Image source: [1]

Soft Touch was an IBM marketing term for a keyboard that sported buckling spring key-switches that were greased from the factory to make the keyboard quieter than normal. The grease mitigated the spring's ping. It should not be confused with Quiet Touch (rubber dome). The only known Soft Touch keyboard is the Lexmark-made IBM Enhanced Keyboard with Soft Touch (P/N 8184692).

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Storm grey

Image source: [ASK]

"Storm grey" is IBM's and TGCS' marketing name for a light grey colour typically found on the bottom of their POS keyboards. Typically, a storm grey bottom cover piece would be paired with a pearl white top cover piece to produce the styling format "pearl white/storm grey".

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Strain gauge

Aka/also known as: strain gage

A strain gauge is a type of device used in force measurement whose electrical resistance changes when force (ie, strain) is applied to it and deforms a foil inside itself. These changes in resistance can be measured and translated into a force measurement. Standard IBM and Lenovo TrackPoint pointing sticks use several strain gauges mounted on the base of a tall, square stick to register the user's intent for cursor movement.

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Styrene-acrylonitrile

SAN is a plastic that was used as a possible keycap material for IBM Model B keyboards.

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T

Tenkeyless

Image source: [ASK]

Describes a small form-factor keyboard that is similar to a full-sized (101 to 105 key) keyboard but omits a dedicated numeric keypad. This is usually done for reducing the overall footprint of the keyboard without sacrificing function or navigation keys, although it has become popular in gaming circles since it allows the user to bring the keyboard and mouse closer together. In specific, "tenkey" refers to the number 0 to 9 keys. The Model M-based 1987 IBM Space Saving Keyboards (SSK) is perhaps the most well known and first popular example of a tenkeyless keyboard.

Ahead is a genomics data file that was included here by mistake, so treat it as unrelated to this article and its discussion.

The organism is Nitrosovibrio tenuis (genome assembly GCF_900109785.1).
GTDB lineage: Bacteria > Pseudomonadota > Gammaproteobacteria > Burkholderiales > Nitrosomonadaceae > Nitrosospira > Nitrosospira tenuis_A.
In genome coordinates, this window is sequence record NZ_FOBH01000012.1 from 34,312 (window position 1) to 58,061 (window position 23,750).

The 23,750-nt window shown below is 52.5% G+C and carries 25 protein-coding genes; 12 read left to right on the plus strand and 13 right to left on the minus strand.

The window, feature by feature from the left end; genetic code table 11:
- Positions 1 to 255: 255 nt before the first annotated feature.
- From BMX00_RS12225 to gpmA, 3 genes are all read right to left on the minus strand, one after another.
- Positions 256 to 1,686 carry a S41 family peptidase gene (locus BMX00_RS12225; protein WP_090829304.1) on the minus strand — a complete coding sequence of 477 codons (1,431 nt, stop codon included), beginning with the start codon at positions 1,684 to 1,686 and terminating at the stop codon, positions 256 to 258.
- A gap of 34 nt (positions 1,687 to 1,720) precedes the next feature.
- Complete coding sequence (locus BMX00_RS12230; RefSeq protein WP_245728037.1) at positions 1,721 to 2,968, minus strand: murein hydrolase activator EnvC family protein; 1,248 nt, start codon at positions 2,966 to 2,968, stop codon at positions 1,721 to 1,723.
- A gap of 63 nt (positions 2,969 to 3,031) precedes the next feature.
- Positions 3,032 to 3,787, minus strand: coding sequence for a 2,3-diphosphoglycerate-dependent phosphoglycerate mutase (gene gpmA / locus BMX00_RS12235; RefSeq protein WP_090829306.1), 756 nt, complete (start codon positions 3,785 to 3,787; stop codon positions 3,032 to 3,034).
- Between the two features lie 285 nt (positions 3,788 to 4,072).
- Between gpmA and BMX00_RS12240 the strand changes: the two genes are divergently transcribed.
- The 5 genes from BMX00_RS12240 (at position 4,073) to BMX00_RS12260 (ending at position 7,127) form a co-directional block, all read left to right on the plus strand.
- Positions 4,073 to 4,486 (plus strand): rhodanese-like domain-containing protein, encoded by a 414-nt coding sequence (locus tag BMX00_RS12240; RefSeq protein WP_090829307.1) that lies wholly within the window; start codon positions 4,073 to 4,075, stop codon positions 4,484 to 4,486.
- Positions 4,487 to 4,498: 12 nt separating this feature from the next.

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Terminal keyboard

Aka/also known as: mainframe keyboard, midrange keyboard

Terminal keyboards are those specifically designed for a computer terminal, a device that is used for entering data into and operating a larger host computer system such as a mainframe. Beyond the core alphabetic keys, terminal keyboards can differ significantly from PC-style keyboards and between each other as there were many types of host computers and many used specific families of terminals (such as IBM 3270 and 5250) that could differ in functionality. Data entry, data typewriter and console keyboards are examples of specific kinds of terminal keyboards. Terminal keyboards typically cannot be easily used with a modern PC.

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TouchStyk

Image source: [ASK]

The TouchStyk is a force-sensing capacitor pointing stick introduced by Synaptics as a competing product to IBM's TrackPoint. It was invented by 2001. It's famously used for HP laptops with pointing sticks and even by IBM and Lenovo for their SK-8835/SK-884x family of keyboards. It's also possible some modern Lenovo ThinkPad keyboard assemblies also employ TouchStyks instead of TrackPoint as implied by Synaptics' advertising.

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TrackPoint

Image source: [ASK]

The TrackPoint is a family of strain gauge pointing sticks introduced by IBM in 1992 with the IBM ThinkPad 700 series. TrackPoint II was the first implementation in the traditional stick format, with the original TrackPoint being an unrelated convertible trackball/ball mouse for the IBM PS/2 L40SX laptop from 1991. TrackPoint is considered a staple feature of ThinkPad laptops and keyboard products. TrackPoint II was followed by III in 1994 which added a negative inertia firmware feature to improve cursor reaction speed, and IV in 1997 which allowed for a possible third mouse button and press-to-select feature. Lenovo has continued using TrackPoint IV since purchasing IBM Personal Computing Division in 2005 and has introduced increasingly lower-profile versions of it. TrackPoints iconically uses a red protective/grip cover as its cap.

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Triomate

Image source: [ASK]

Aka/also known as: TRIO-MATE

Triomate is a family of 2.54mm (0.1") pitch flexible flat cable sockets currently made by TE Connectivity. They have been used as membrane flex cable sockets for many Model M family keyboard variants. They could also be used for cables running between a controller card and a lock-light LED daughterboard.

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Tsangan bottom row

Image source: [ASK]

Aka/also known as: "Unicomp 103" style

A keyboard with a "Tsangan" bottom row has 1.5-unit sized Ctrl and Alt keys separated by 1-unit GUI keys and a 7-unit spacebar. It's based on the Enhanced layout bottom row but with the spaces filled in. Unicomp refers to this bottom row as "103" style (which refers to a 101-key US English ANSI layout keyboard with the two extra GUI keys). It's not to be confused with the Tsangan layout in general, which has this bottom row but also has other traits that diverge from Enhanced's ANSI and ISO layouts. They're named after a geekhack community member who liked this style of bottom row and had several modifier keycap adapter kits named after them.